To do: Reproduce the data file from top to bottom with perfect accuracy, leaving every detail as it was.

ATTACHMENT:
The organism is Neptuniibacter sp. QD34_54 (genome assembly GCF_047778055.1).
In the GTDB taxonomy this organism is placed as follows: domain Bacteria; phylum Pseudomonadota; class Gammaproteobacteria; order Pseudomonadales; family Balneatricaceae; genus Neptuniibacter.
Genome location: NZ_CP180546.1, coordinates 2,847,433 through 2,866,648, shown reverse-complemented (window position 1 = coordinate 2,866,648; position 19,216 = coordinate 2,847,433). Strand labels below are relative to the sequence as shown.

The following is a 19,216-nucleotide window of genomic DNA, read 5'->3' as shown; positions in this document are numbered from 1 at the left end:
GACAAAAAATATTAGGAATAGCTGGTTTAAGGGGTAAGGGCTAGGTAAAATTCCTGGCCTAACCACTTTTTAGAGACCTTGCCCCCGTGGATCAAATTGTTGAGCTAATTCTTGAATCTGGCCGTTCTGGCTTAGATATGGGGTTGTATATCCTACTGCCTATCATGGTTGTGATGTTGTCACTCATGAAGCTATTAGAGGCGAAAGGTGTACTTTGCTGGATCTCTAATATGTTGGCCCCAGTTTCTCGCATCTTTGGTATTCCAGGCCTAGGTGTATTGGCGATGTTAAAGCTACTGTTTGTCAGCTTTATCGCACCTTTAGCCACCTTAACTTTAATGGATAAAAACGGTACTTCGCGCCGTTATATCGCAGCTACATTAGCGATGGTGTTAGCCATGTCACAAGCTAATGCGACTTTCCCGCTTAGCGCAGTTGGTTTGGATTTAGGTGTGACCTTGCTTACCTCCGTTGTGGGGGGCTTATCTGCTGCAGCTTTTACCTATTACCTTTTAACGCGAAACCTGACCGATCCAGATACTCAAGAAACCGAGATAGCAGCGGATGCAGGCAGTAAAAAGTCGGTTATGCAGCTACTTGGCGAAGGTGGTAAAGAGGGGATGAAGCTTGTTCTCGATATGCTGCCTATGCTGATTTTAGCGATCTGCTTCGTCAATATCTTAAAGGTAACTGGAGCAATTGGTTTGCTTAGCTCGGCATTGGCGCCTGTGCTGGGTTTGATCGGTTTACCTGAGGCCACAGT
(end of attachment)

The organism is Neptuniibacter sp. QD34_54 (genome assembly GCF_047778055.1).
In the GTDB taxonomy this organism is placed as follows: domain Bacteria; phylum Pseudomonadota; class Gammaproteobacteria; order Pseudomonadales; family Balneatricaceae; genus Neptuniibacter.
Genome location: NZ_CP180546.1, coordinates 2,847,433 through 2,866,648, shown reverse-complemented (window position 1 = coordinate 2,866,648; position 19,216 = coordinate 2,847,433). Strand labels below are relative to the sequence as shown.

The following is a 19,216-nucleotide window of genomic DNA, read 5'->3' as shown; positions in this document are numbered from 1 at the left end:
GACAAAAAATATTAGGAATAGCTGGTTTAAGGGGTAAGGGCTAGGTAAAATTCCTGGCCTAACCACTTTTTAGAGACCTTGCCCCCGTGGATCAAATTGTTGAGCTAATTCTTGAATCTGGCCGTTCTGGCTTAGATATGGGGTTGTATATCCTACTGCCTATCATGGTTGTGATGTTGTCACTCATGAAGCTATTAGAGGCGAAAGGTGTACTTTGCTGGATCTCTAATATGTTGGCCCCAGTTTCTCGCATCTTTGGTATTCCAGGCCTAGGTGTATTGGCGATGTTAAAGCTACTGTTTGTCAGCTTTATCGCACCTTTAGCCACCTTAACTTTAATGGATAAAAACGGTACTTCGCGCCGTTATATCGCAGCTACATTAGCGATGGTGTTAGCCATGTCACAAGCTAATGCGACTTTCCCGCTTAGCGCAGTTGGTTTGGATTTAGGTGTGACCTTGCTTACCTCCGTTGTGGGGGGCTTATCTGCTGCAGCTTTTACCTATTACCTTTTAACGCGAAACCTGACCGATCCAGATACTCAAGAAACCGAGATAGCAGCGGATGCAGGCAGTAAAAAGTCGGTTATGCAGCTACTTGGCGAAGGTGGTAAAGAGGGGATGAAGCTTGTTCTCGATATGCTGCCTATGCTGATTTTAGCGATCTGCTTCGTCAATATCTTAAAGGTAACTGGAGCAATTGGTTTGCTTAGCTCGGCATTGGCGCCTGTGCTGGGTTTGATCGGTTTACCTGAGGCCACAGT